Fidelity China Special Situations reduces fees by 5bps

It currently charges a management fee of 0.9%, which will be cut to 0.85% from next month. For net assets over £1.5bn, the fee will remain at 0.7%, it added, with the variable element of the fee of +/-20% also remaining unchanged.

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In its annual results today (8 June), the company posted a 2.6% rise to its net asset value and a share price return of 0.3%.

By comparison, the trust’s benchmark – the MSCI China index – returned 1.4% over the period, in UK sterling terms.

This marked a significant improvement for the company from last year’s results, when it reported a 34.9% drop in NAV and a 39.2% fall in share price, against a 29.3% decrease for its benchmark at the time.

Mike Balfour, chair of Fidelity China Special Situations, said despite China’s 3% growth rate in 2022, the economy and stock market are recovering after the removal of the country’s zero-Covid policy.

“It was pleasing to see positive net asset value and share price returns and a return to outperformance for the company against its benchmark index”, he added.

“While we expect the company to generate its returns primarily from capital, corporate earnings growth in China and the maturing of business models has meant healthy growth in dividends. Our own dividend – which has grown every year since inception – makes an important contribution to shareholder returns and this year grows by 13.6% from 5.50p to 6.25p.”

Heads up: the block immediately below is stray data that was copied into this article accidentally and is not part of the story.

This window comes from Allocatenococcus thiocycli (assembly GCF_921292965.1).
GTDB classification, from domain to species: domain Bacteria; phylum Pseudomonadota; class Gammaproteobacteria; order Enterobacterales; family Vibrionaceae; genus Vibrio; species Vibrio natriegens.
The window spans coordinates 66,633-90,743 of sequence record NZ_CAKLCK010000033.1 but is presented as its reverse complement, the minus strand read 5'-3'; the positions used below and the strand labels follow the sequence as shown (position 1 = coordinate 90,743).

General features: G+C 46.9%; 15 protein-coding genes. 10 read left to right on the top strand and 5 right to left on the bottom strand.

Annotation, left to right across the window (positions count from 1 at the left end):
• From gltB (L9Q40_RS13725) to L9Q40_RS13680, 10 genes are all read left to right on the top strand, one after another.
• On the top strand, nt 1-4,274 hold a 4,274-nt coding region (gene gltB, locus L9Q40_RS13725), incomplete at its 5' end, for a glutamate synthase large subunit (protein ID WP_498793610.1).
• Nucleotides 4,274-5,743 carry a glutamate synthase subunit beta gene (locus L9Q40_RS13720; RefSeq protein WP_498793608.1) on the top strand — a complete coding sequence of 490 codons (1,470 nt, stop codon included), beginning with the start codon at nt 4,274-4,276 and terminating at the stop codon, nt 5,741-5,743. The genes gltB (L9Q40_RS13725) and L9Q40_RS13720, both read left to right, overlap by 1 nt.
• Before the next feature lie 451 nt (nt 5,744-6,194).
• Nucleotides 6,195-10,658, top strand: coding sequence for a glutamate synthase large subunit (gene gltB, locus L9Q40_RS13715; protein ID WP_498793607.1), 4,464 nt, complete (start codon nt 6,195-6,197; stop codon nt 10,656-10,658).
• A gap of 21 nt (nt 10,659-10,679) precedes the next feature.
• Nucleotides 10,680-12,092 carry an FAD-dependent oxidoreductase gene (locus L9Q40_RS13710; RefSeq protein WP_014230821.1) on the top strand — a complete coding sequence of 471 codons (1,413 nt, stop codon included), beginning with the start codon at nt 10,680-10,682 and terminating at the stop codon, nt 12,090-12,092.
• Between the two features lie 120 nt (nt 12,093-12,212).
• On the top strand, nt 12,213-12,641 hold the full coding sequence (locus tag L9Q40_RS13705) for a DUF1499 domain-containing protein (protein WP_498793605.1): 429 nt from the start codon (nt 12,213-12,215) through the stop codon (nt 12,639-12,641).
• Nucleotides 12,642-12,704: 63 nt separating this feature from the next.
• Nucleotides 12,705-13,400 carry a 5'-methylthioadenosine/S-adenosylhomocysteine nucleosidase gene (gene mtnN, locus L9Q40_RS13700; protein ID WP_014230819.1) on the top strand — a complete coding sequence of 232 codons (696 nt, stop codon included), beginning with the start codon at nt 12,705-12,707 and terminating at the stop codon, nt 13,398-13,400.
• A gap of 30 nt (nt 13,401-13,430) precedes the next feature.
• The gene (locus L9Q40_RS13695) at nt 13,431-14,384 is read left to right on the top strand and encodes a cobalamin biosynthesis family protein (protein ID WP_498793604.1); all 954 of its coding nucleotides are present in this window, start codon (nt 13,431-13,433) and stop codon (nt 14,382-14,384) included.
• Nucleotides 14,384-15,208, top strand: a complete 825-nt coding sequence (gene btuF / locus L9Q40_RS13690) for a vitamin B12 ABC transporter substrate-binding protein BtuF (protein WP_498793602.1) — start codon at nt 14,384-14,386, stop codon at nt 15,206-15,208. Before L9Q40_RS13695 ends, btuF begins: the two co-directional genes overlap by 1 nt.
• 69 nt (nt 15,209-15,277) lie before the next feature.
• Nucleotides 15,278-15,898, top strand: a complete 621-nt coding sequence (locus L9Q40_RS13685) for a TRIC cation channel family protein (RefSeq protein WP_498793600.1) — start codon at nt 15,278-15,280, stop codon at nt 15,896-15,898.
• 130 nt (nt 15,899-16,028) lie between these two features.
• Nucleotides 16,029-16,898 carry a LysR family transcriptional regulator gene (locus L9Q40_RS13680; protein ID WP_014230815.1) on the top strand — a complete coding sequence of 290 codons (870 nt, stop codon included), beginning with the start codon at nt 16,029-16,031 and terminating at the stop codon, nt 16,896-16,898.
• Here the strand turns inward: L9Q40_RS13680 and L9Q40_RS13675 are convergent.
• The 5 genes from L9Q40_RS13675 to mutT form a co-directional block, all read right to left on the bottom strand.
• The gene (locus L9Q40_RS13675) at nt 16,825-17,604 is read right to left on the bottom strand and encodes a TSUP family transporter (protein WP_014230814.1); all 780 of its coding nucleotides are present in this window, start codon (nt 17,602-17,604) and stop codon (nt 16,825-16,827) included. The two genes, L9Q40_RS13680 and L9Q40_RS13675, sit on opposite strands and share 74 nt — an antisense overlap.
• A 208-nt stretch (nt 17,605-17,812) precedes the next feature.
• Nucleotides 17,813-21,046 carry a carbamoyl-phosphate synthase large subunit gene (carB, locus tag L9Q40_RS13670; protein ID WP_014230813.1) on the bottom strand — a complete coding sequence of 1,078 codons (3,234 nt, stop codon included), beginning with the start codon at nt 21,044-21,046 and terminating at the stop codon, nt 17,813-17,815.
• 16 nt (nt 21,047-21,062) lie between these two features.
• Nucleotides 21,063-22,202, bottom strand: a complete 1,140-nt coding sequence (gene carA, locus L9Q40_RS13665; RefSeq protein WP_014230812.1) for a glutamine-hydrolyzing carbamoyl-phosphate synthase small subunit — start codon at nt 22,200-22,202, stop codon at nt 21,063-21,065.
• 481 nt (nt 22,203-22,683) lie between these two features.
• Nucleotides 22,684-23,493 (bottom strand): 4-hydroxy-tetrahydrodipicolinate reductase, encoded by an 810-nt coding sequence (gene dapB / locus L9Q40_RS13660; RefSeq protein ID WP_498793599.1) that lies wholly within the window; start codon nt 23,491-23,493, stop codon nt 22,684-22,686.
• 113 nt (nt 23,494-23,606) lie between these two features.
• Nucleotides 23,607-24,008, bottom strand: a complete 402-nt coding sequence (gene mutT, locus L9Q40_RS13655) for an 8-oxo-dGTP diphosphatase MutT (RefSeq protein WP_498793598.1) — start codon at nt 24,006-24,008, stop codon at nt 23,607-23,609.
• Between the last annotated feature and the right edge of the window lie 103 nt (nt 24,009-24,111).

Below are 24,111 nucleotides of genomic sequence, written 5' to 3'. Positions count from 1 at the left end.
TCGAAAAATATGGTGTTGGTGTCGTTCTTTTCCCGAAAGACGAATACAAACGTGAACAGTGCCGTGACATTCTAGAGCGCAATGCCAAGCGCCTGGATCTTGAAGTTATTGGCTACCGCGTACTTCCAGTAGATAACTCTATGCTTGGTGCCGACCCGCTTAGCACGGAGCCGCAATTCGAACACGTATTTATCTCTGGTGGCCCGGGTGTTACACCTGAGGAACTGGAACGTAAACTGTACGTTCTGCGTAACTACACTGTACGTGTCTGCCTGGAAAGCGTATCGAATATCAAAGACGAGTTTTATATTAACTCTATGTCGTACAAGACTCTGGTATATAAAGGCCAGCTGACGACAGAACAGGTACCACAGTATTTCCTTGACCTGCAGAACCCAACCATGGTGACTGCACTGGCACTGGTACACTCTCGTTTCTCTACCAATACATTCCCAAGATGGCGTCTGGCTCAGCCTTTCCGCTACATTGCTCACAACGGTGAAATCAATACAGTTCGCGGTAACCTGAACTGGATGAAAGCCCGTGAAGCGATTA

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The company said its holdings in the Chinese consumption space and in materials contributed to its positive performance, with its overweight allocation to industrial having added value.

Yet some selected names in financials and communication services “weighed on returns”, it explained, as did an overweight exposure to the IT sector.

In a research note today, Numis said that the trust had hired a Chinese unlisted investment specialist in the last year, allowing attention to be further paid to the unquoted sector.

Dale Nicholls, portfolio manager at Fidelity China Special Situations, said: “Throughout my tenure as the company’s portfolio manager, I have been focused on the rise of the Chinese consumer, and that remains the case, with approximately 43% of the portfolio invested in consumer stocks at the year end, mainly in stocks within the consumer discretionary sector.

“The biggest change post-Covid is the outlook for the consumer. While the recovery is bumpy and varies somewhat by sector, the path to recovery is clearly there.”

He added: “Having said this, the obvious beneficiaries of reopening – particularly travel and certain consumer stocks – saw a significant upswing as the zero-Covid policy was lifted. However, this has made the investment case less compelling for some companies and overall, I have reduced exposure to such names.”

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